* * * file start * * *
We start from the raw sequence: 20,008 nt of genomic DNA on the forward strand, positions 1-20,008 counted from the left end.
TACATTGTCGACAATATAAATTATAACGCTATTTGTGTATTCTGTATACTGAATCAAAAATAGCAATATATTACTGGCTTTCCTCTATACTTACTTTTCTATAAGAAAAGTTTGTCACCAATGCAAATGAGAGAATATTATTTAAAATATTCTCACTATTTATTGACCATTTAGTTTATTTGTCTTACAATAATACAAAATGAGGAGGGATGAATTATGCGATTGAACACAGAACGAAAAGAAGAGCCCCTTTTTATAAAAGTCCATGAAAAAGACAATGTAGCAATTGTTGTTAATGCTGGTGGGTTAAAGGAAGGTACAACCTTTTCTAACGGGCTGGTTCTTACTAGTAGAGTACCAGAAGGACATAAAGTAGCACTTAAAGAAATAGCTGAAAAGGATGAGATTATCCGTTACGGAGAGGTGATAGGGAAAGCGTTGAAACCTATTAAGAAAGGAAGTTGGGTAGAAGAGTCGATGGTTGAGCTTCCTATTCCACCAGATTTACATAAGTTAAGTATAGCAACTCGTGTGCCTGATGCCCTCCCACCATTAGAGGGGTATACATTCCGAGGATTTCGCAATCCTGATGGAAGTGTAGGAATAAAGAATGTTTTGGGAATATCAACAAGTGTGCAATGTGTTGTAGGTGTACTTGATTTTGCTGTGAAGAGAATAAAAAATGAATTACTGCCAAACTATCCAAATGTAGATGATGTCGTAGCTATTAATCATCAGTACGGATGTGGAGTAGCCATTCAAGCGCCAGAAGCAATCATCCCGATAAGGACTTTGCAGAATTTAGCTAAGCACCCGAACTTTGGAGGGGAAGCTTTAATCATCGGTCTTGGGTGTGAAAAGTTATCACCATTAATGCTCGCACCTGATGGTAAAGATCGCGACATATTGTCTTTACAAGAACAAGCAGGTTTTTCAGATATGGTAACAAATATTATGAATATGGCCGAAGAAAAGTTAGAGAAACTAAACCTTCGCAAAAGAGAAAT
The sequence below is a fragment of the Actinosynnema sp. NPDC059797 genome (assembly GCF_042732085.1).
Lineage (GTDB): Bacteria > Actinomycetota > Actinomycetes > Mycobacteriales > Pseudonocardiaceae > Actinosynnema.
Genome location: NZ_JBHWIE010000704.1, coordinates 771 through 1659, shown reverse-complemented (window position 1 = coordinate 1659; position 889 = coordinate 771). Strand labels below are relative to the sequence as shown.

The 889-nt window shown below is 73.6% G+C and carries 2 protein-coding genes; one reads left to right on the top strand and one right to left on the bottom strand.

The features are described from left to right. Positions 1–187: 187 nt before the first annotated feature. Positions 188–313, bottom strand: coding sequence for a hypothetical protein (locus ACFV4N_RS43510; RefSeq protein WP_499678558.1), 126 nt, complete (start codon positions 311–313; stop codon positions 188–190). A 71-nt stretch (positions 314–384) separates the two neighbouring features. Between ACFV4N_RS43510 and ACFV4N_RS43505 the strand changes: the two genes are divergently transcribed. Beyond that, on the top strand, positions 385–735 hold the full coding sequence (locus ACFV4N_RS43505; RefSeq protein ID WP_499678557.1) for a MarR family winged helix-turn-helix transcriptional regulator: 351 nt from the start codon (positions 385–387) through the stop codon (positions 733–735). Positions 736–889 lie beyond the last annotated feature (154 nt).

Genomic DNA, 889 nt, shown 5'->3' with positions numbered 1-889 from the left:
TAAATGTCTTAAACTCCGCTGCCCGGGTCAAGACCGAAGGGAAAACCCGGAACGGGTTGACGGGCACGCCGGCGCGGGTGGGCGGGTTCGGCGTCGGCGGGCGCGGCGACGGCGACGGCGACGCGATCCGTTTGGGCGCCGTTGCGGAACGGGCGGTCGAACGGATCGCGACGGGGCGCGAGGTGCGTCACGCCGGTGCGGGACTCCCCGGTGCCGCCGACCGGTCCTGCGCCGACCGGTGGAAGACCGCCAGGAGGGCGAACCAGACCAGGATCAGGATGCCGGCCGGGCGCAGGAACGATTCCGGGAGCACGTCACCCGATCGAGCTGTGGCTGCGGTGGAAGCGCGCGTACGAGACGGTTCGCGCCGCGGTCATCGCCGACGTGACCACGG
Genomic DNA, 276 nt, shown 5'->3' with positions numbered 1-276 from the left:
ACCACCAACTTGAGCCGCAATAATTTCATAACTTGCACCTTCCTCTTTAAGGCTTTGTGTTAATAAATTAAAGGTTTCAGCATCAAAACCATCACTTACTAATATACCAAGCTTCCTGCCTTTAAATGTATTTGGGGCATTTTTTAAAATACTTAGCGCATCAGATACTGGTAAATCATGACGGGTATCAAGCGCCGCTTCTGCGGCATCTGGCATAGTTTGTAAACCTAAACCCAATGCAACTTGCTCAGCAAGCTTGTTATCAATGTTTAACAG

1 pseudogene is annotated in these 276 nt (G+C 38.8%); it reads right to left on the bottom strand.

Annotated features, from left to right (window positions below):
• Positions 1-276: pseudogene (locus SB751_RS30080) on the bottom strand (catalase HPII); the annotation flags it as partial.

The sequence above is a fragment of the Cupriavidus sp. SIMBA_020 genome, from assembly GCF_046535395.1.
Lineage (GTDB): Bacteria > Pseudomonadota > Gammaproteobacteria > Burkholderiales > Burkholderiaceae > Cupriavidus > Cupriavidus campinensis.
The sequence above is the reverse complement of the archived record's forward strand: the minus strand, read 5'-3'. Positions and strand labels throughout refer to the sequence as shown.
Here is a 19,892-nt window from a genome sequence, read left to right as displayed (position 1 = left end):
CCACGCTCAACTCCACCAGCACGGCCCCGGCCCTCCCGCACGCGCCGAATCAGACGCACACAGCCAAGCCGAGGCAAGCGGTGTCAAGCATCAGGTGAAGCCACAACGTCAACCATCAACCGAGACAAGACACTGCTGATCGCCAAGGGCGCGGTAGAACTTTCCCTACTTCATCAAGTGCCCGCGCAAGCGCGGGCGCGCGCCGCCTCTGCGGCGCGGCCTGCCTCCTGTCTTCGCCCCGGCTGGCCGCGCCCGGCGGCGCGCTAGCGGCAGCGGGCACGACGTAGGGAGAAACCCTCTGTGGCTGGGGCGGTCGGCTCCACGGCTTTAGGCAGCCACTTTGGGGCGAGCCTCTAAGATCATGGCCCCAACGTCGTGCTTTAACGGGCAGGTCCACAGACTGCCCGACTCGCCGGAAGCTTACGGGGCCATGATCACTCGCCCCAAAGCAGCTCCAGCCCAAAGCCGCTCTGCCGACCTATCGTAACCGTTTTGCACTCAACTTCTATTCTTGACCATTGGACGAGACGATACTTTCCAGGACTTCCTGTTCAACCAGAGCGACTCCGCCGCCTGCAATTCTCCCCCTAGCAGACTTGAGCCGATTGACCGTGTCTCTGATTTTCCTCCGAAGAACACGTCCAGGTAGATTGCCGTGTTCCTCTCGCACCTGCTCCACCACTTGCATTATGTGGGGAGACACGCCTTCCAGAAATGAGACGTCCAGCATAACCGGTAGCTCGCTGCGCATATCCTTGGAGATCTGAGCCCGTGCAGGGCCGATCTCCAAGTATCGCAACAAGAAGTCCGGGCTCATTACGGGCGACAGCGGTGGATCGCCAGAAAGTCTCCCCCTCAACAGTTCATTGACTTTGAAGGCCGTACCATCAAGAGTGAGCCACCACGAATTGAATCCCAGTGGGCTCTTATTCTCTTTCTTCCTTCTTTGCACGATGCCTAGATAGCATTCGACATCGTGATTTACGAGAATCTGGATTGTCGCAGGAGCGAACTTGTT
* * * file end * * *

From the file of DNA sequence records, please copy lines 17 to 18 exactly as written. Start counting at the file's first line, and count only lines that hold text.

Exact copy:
The sequence above is the reverse complement of the archived record's forward strand: the minus strand, read 5'-3'. Positions and strand labels throughout refer to the sequence as shown.
Here is a 19,892-nt window from a genome sequence, read left to right as displayed (position 1 = left end):